But somewhere along with the danger and my childhood I think we lost the thrill. Walking to the KP is always a special feeling, but it's not got the edge for me - the cocktail of passion and mild peril. 

 

Filbert Street for me will always be a place of noise, camaraderie and an intriguing hint of menace. Not saying that's a good thing, but I wouldn't want my memories to be any different. 

Brilliant post this - brings back memories when we had Derby at home on a Tuesday night in mid 90s. There was trouble around the Woodgate/Buckminster Road area and there was a touch of menace in the air. 

 

My dad once once told me and my brother at about 11/12, this was the only acceptable place to swear. Ironically, he tells me off how when my language goes blue in the Kop

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Just read the match report on the Leicester Mercury website, and noticed an article at the bottom relating to certain photos of the old Filbert Street ground.

 

These stood out, personally:

 

Gone but never forgotten..

1_483123JPG.jpg

 

0_497502JPG.jpg

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Some small memories from the 70s that give me a warm feeling about Filbert Street;

 

a. Back in those days, not every game was shown on TV and you never knew in advance which games would be shown on Match of the Day or Star Soccer (remember Hugh Johns?) so the first thing I did when I got in the ground was to look up into the pale blue corrugated steel camera 'box' on the roof of the member's stand. Was always disappointed when there were no cameras in there.

 

b. The stadium announcer at about ten-to-three 'Hello everyone, hello everyone...'

 

c. The member's entrance. I wish that had been carefully dismantled and re-erected somewhere at the KP.

 

d. The small 'club shop' in a house on Burnmoor Street.

 

 

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What was so good about Filbert Street? First of all there were the long queues to get in. Then you had to squeeze through those narrow turnstiles. Then you were trapped in a pen for the next two hours, pushed, shoved, deafened and only able to see half the pitch. On one occasion, some Chelsea headcases infiltrated the pen I was in and caused mayhem. The best thing about that ground was the muddy pitches, which added an extra element of entertainment!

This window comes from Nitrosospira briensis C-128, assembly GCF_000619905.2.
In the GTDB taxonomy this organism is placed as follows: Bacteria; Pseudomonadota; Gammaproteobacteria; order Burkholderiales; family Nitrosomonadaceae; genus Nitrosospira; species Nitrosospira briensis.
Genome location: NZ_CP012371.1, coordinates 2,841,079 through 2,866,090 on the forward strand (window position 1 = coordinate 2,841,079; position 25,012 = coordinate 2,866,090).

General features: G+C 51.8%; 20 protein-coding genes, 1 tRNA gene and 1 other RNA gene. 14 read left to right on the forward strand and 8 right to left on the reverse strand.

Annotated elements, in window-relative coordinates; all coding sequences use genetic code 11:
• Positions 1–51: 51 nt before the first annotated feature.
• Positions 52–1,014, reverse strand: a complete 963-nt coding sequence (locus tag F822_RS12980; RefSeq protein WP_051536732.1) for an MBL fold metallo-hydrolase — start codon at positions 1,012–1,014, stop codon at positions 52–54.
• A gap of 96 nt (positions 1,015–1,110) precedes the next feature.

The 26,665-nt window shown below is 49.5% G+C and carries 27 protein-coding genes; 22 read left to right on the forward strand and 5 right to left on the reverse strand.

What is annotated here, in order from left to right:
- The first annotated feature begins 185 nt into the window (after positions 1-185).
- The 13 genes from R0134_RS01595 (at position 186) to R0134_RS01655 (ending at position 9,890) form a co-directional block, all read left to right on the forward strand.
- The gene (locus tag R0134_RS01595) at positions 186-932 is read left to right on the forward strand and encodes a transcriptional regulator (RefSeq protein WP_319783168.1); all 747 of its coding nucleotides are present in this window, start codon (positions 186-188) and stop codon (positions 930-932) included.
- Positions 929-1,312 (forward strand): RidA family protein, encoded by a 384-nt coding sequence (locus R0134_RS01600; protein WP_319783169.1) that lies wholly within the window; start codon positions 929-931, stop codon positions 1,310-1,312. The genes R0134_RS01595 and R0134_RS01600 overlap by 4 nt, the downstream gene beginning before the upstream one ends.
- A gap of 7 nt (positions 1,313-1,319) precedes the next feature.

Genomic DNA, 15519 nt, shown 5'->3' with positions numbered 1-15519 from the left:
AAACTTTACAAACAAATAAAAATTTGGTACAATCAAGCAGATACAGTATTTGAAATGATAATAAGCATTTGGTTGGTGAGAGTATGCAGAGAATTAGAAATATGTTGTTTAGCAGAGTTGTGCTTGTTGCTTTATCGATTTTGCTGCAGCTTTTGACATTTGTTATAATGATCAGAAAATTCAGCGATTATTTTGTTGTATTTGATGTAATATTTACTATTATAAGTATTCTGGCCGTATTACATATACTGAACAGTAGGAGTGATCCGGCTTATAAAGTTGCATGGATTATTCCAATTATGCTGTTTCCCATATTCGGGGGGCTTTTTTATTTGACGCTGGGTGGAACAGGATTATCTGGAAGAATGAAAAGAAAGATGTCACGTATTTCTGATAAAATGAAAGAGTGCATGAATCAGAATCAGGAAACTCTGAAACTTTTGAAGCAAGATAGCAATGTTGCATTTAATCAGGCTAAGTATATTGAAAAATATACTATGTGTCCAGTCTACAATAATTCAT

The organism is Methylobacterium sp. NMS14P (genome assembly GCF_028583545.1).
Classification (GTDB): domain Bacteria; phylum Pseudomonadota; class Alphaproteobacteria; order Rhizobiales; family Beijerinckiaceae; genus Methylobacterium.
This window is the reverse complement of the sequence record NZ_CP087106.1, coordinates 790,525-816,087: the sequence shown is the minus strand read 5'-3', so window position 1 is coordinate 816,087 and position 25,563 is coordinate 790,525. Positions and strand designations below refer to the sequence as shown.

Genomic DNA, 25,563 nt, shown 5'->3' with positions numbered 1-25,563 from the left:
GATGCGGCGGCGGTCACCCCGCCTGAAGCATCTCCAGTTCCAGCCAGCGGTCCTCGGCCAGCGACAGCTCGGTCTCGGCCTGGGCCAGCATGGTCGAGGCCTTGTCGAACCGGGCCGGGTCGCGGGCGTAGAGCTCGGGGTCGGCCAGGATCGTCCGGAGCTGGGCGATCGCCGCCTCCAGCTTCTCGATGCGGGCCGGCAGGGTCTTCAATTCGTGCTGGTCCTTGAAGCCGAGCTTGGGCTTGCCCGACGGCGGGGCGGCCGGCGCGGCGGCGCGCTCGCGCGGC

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Just now, String fellow said:

What was so good about Filbert Street? First of all there were the long queues to get in. Then you had to squeeze through those narrow turnstiles. Then you were trapped in a pen for the next two hours, pushed, shoved, deafened and only able to see half the pitch. On one occasion, some Chelsea headcases infiltrated the pen I was in and caused mayhem. The best thing about that ground was the muddy pitches, which added an extra element of entertainment!  

The best thing was the closeness to the pitch.

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Old School Leicester song from Filbert Street. Would love to see it make a return.

Once upon a time there was a Spion Kop, Where we used to throw a can or two, Where we used to while away the hours, Watching the boys in Royal Blue, These were the days my friend, We took the Stretford End, We took the Shed End, the North Bank Highbury, We'd fight and never lose, We'd live the life we choose, Oh yes these were the days...

 

Edited by l444ry
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Listening to records supplied by AG Kemble of Wigston. Being body searched before being allowed into PEN3. Pre match warm up with players allowed to be in the penalty area

Edited by 49er
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Can't be sure when I first went to Filbo, but I was certainly attending in the 1956-7 season when I was 10.  We won div 2 at a canter in that season, with Arthur Rowley still banging in the goals.

 

We  (my Dad and I) went in the Pop side, where it was all standing.  It was 9d (4p in today's currency) for me as a junior.  I remember once arriving late, having no chance of seeing from the back, and being lifted and passed down over everyone's heads and deposited at the front.  You wouldn't see that happening these days.

 

There were many great moments over the years.  Whenever there was anything exciting happening on the pitch the people sitting in the upper deck of the Spion Kop would stamp their feet on the wooden flooring and create a huge din.  Hardly surprising that the atmosphere at the KP is hard to match that at Filbo, when the best assistance we can get these days is a drummer or clappers.